Yo, Canada. Also: I read poetry.

Rosemary

I’ve been having a bit of back-and-forth with Createspace and Amazon.ca, occasioned by my astonishment at finding that the Canadian price of the paperback of The Steerswoman on Amazon.ca was more than twice the price on Amazon.com!  Even allowing for the exchange rate!

As it turns out, the issue was that Amazon.ca is not yet itself selling the book — it’s just listing it for sale through Amazon.ca, but by third parties.   Other booksellers, that is; and these guys are buying it from sources in the US, importing it, and passing on all that extra cost to you, the purchaser.

But don’t worry; within a few days, Amazon.ca will itself be selling the book, and its price should drop to some reasonable amount.  I’ll be keeping my eye on it, and I’ll post a note here in my blog, when I see it happening.

In other news, still doing the hair-tearing part of writing…

In other other news: I’m reading Mary Oliver‘s collection of essays, Upstream.  I do not understand how this writer escaped my notice until so recently — she’s certainly been around long enough for me to have come across her.  And yet, somehow, I didn’t.

 

From the title essay:

“In the beginning I was so young and such a stranger to myself I hardly existed. I had to go out into the world and see it and hear it and react to it, before I knew at all who I was, what I was, what I wanted to be.”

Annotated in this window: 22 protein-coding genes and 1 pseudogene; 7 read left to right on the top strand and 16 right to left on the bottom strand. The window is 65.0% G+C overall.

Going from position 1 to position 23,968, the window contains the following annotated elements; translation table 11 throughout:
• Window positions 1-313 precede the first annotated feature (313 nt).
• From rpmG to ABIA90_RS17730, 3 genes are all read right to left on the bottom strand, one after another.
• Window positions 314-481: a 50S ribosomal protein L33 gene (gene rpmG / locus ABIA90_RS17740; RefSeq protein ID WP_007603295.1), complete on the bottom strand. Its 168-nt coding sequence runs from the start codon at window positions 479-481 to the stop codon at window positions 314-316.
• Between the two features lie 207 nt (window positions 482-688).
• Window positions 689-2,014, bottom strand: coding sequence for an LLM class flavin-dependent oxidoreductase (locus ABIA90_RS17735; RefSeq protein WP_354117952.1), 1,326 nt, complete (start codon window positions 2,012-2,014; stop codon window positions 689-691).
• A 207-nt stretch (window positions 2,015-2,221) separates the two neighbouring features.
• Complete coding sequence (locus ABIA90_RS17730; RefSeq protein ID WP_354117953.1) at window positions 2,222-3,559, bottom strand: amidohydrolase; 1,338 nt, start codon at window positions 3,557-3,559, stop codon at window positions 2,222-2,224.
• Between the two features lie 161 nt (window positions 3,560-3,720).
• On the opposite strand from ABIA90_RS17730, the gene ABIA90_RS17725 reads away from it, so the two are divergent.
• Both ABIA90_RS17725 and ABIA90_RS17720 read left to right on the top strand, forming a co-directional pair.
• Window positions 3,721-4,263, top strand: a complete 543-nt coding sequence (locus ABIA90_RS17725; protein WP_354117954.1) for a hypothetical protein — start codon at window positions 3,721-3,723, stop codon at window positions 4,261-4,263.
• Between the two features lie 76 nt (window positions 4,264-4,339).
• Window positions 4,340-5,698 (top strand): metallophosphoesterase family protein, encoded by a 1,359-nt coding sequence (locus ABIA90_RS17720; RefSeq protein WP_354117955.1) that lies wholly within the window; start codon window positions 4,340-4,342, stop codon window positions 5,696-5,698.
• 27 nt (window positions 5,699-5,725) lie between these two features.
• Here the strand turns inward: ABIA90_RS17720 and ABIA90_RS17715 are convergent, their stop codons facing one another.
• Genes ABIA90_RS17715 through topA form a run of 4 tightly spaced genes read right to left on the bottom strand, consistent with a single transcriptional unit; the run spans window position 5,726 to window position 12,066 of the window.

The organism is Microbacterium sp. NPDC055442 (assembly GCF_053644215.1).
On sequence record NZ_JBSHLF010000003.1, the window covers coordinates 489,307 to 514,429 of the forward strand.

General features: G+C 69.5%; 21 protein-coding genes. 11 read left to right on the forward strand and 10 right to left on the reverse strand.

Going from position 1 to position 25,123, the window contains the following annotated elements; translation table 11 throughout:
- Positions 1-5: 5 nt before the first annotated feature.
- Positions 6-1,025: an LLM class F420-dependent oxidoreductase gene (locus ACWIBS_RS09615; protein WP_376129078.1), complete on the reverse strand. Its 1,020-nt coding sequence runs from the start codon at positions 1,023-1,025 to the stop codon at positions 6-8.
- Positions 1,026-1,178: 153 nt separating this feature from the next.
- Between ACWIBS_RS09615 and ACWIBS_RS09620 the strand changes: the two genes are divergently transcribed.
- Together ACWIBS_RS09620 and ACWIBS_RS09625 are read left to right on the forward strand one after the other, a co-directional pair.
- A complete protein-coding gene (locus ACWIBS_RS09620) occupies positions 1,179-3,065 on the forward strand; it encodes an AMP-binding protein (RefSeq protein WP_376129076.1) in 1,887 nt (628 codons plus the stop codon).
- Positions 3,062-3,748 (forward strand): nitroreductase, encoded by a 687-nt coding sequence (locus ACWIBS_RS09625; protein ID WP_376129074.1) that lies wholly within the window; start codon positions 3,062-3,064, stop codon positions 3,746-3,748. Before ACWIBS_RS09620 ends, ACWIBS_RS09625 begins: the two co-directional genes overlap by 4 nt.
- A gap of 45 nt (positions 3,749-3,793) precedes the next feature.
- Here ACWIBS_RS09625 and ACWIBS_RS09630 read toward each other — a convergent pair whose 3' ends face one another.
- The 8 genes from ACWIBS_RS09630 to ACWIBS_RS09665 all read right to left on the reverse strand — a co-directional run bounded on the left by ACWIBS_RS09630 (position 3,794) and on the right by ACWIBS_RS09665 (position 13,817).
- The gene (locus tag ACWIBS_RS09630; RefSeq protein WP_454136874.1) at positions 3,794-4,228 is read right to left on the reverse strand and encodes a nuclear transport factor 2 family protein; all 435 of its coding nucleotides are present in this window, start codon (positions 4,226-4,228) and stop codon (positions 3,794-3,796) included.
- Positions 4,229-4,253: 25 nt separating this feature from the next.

I stumble across things, writers that I wish I’d known about years ago…

From “Sleeping in the Forest”:

“All night I heard the small kingdoms
breathing around me, the insects,
and the birds who do their work in the darkness.
All night I rose and fell, as if in water,
grappling with a luminous doom. By morning
I had vanished at least a dozen times
into something better.”

 

The more I read of her, the more I find this sort of clarity of perception as being — how shall I say it?  Very steerswomanly.  To be that aware, and that observative, and that curious and questing.

From “Worm Moon”:

“In March the earth remembers its own name
Everywhere, the plates of snow are cracking.
The rivers begin to sing. In the sky
the winter stars are sliding away; new stars
appear as, later, small blades of grain
will shine in the dark fields.

And the name of every place
is joyful.”

It was Terri Windling who directed me toward Mary Oliver, through her blog, “Myth and Moor.”  Terri’s blog is, by the way,  a wonderful resource for thoughts about art, and creativity.   I’ve got it on my blog feed, so that I never miss a post.

My exploration of Mary Oliver’s writing has just begun, and I’m taking it slowly — you need to read poetry slowly.   We’ll see what comes up as I read more…

 


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